The California Chamber of Commerce on Friday announced it? opposing 27 proposed state laws, calling them ?ob-killers?that would harm the state? business climate if passed by the Legislature.

That? down slightly from 34 bills targeted in 2008, but up from the 23 bills labeled as job-killers in 2007.

The chamber defines job-killer bills as imposing additional costs on employers, either across the board or in specific industries.

?e are feeling the weight of overly burdensome regulations, unique to California, passed when times were good,?said California Chamber president Allan Zaremberg. ?ow, more than ever, legislators must vote no on every bill that has the potential to drive up costs for consumers and businesses and to harm the economy.?p>This year? crop includes many bills that were blocked in previous years, including an oil extraction tax, increases in benefit payouts to injured workers, and a single-payer universal health care bill.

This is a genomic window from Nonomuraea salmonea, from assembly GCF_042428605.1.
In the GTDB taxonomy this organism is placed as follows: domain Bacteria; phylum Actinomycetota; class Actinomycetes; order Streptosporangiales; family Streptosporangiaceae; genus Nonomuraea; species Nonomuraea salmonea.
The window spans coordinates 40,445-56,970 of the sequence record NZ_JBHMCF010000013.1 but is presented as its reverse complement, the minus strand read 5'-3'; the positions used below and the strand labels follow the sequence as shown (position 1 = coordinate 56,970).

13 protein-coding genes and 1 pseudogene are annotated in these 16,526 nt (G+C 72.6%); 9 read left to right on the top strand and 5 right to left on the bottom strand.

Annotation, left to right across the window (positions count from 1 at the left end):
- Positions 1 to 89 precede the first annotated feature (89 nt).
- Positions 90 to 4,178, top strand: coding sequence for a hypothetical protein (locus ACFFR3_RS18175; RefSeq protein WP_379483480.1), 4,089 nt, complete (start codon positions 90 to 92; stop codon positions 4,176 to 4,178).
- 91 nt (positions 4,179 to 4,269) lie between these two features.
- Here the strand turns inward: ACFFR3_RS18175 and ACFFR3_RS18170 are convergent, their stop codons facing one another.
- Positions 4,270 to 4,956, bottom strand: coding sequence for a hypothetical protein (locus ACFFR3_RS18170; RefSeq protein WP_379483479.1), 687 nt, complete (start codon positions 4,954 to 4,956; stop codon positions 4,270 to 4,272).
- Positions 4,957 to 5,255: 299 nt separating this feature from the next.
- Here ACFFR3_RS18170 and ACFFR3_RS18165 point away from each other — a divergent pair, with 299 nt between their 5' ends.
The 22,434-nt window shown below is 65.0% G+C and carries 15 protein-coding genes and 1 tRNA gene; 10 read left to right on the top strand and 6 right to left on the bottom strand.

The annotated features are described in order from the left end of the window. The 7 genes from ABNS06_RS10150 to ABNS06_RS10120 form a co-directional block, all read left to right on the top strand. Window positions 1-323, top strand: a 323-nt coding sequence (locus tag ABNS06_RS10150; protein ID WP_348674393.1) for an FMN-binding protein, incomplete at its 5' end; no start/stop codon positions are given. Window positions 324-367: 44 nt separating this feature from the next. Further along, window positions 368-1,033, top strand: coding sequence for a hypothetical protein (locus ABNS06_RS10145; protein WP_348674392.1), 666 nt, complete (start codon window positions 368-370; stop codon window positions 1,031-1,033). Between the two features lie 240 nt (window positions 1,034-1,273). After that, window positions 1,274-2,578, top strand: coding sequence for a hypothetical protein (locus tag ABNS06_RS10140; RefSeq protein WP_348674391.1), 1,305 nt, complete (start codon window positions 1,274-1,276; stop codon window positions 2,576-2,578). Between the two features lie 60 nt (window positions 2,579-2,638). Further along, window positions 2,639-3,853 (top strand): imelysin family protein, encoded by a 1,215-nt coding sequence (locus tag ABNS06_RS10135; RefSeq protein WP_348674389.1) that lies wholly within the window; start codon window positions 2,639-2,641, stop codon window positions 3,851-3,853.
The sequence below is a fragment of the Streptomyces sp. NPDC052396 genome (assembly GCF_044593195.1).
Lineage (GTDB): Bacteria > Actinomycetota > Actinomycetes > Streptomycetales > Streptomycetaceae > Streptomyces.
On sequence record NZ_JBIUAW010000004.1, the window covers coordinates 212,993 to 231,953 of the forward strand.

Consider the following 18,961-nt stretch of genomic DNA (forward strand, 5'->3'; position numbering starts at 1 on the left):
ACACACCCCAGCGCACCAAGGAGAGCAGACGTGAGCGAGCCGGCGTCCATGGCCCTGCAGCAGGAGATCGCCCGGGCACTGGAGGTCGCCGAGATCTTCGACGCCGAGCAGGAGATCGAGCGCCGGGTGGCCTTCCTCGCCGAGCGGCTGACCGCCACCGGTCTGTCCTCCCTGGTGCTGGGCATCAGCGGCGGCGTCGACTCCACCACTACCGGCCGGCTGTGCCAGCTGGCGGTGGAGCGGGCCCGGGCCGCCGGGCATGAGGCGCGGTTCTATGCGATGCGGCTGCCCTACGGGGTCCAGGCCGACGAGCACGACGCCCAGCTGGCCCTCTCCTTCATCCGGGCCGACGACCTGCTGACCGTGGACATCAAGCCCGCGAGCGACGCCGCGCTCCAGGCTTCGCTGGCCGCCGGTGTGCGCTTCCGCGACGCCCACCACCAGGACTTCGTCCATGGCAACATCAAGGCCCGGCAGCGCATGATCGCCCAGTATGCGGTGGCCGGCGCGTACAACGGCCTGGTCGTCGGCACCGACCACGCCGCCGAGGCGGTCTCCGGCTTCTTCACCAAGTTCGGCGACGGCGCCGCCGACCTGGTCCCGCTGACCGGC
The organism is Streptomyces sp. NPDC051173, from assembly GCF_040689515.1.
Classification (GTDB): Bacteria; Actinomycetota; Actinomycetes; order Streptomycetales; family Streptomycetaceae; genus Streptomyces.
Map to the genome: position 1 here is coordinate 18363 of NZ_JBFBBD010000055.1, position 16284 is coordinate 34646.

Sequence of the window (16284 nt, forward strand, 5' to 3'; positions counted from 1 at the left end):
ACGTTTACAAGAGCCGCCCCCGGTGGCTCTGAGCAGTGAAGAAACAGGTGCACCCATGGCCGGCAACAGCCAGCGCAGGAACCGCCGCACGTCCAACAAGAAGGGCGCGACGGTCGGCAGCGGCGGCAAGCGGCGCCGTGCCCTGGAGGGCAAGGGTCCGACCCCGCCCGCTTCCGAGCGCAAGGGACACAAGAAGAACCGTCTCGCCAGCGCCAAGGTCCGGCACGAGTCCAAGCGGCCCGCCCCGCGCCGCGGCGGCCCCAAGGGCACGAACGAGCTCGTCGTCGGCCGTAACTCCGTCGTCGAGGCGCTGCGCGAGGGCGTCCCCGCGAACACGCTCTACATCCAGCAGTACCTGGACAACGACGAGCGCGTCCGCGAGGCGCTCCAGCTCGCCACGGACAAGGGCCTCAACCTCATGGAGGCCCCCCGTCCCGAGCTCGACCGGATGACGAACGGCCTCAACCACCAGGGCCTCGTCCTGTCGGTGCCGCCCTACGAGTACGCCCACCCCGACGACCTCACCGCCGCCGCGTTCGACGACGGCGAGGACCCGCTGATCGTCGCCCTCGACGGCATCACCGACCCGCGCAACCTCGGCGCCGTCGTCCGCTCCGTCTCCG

Among the new proposed laws on this year? list are a state counterpart to federal card-check legislation for union elections and a pair of recycling mandates.

Most of these bills get killed during the legislative session, thanks in part to the added lobbying pressure brought by their ?ob killer?label. Only a handful typically make it to Gov. Arnold Schwarzenegger? desk. In the past he has vetoed most of those.

A list of the bills is on the chamber? Web site:

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